The town of Belmont, in Mississippi County southeast of Charleston, is served by its own paved state highway. Too bad nobody lives there.
Belmont, once an important river landing and the home to a Civil War battle, isn't even shown on most modern maps. It's easy to find, though. Take I-55 south to Highway 80, turn east, and keep going until the pavement ends. You'll come to a dead-end sign, a rare sight for a major state highway.
A few miles later, I'd recommend stopping at the stop sign. It means business: The water's edge is only a few feet beyond the sign.
Throughout most of its history, Belmont has had a ferry boat connecting to Columbus, Kentucky. The ferry is long gone, but the highways on either side -- both numbered Highway 80 -- still remain.
Looking across the river to the old ferry landing at Columbus
If the ferry was still operating, it would be possible to enter Kentucky and follow the highway across the entire length of the state and into Virginia. Indeed, Highway 80 is the longest state highway in Kentucky, providing a continuous connection -- minus the ferry -- between Missouri and Virginia.
Belmont dates to 1853, when a river landing was established and named for August Belmont, a wealthy and powerful New York banker. It remained a sleepy hamlet said to contain "three shacks." That changed during the Civil War.
Across the river at Columbus, the Confederates built a fortification on top of the bluffs. Confederate Maj. Gen. Leonidas Polk called his fort the "Gibraltar of the West." He knew that control of the Mississippi River was a vital part of the war for both sides. In order to stop the passage of Union supply ships, a giant chain was stretched across the water from Columbus to Belmont.
Attacking Columbus directly would have been foolish for the Union, especially since it was the home to 140 cannon. The biggest was the "Lady Polk", a cannon capable of shooting 128-pound projectiles and reported to be the largest operated by the Confederacy at the time.
Brig. Gen. Ulysses S. Grant decided to attack the Confederates on the opposite side of the river, at a small camp they had erected at Belmont. This was the Battle of Belmont on Nov. 7, 1861. By Civil War standards, it was fairly small, but it was still deadly. Wikipedia gives these results:
Union casualties: 607 (120 dead, 383 wounded, and 104 captured or missing)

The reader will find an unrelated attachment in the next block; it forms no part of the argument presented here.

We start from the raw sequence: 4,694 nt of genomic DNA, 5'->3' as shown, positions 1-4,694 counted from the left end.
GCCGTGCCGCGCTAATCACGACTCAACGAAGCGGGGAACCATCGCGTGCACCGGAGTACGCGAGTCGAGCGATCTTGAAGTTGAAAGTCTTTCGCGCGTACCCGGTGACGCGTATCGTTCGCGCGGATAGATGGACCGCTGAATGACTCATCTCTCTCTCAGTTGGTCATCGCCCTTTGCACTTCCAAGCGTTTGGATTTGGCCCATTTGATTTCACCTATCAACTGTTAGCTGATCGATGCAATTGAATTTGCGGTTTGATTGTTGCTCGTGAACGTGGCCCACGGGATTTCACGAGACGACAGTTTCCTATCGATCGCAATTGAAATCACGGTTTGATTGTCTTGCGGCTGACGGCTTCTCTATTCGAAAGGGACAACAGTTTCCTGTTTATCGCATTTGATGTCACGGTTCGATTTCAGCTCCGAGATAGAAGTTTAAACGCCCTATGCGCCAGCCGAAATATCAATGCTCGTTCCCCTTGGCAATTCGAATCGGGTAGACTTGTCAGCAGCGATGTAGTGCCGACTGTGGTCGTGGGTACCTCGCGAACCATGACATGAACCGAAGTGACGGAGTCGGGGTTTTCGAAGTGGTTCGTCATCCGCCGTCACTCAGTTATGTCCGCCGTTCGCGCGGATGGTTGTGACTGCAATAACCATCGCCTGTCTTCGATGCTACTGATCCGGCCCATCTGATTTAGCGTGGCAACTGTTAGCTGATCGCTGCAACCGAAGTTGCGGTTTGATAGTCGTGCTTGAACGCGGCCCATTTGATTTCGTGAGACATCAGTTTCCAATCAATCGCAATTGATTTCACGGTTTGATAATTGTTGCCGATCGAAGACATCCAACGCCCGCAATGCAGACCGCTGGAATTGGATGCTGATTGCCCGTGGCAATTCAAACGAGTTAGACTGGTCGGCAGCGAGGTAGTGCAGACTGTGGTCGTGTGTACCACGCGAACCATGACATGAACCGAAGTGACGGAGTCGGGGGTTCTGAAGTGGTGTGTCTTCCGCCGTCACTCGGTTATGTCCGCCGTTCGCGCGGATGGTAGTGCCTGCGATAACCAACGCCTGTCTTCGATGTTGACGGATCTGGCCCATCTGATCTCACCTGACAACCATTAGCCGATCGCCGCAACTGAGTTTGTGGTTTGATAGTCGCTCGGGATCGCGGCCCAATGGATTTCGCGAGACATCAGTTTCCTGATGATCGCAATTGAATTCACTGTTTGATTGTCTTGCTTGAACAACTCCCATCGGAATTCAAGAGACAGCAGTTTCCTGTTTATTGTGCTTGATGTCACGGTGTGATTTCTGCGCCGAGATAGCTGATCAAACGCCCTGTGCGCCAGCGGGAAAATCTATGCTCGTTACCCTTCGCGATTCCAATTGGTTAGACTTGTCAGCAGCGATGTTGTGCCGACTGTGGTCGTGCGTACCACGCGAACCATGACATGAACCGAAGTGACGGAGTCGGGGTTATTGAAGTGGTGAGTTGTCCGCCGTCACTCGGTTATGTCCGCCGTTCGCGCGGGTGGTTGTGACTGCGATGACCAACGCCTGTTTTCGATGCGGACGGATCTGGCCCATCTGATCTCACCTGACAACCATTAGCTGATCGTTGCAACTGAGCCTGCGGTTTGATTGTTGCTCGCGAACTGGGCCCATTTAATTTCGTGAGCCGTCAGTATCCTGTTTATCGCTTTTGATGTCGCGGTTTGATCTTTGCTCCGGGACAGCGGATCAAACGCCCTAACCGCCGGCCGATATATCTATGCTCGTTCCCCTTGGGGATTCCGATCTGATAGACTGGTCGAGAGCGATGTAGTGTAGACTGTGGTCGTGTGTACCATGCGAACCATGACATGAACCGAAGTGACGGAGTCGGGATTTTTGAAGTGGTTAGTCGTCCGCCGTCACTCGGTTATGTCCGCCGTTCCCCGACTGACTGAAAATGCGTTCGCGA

Confederate casualties: 641 (105 dead, 419 wounded, 106 captured, and 11 missing)
Official map of the Belmont battlefield
The battle was inconclusive. Grant took the Confederate camp, only to be forced to retreat as enemy reinforcements arrived. Indeed, Grant barely escaped to a departing riverboat ahead of a surge of Confederate soldiers.
Despite the battle's relative unimportance, it does have one claim to fame: it was U.S. Grant's first experience commanding a large force in combat. It helped pave the way for his rise through the ranks. History might have been very different if Grant was unable to escape from Belmont.
Historic marker at the end of the road in Belmont
Even after the war, Belmont and Columbus continued to occupy a strategic point along the river. Now it was the railroad tycoons who came calling. In 1869, the Iron Mountain Railroad constructed a branch line, the Belmont Branch, to the river landing. Several towns were platted along the line, including Allenville and Glenallen, named for the railroad's head tycoon, Thomas Allen of St. Louis.
On the other side of the river, the Mobile & Ohio Railroad provided connections to the Deep South. With the Belmont Branch in place, St. Louis had direct access to the Gulf.
Belmont enjoyed the railroad boom until bridges were built at Cairo and then Thebes, diverting rail traffic through Illinois instead of Missouri. The town declined until floods in the 1920s finished the job for good.
This grain elevator is the last remaining vestige of the railroad at Belmont
Today, Belmont offers little except a Civil War historic marker and access to the water. It's an interesting place to visit, but would hardly be considered a tourist attraction.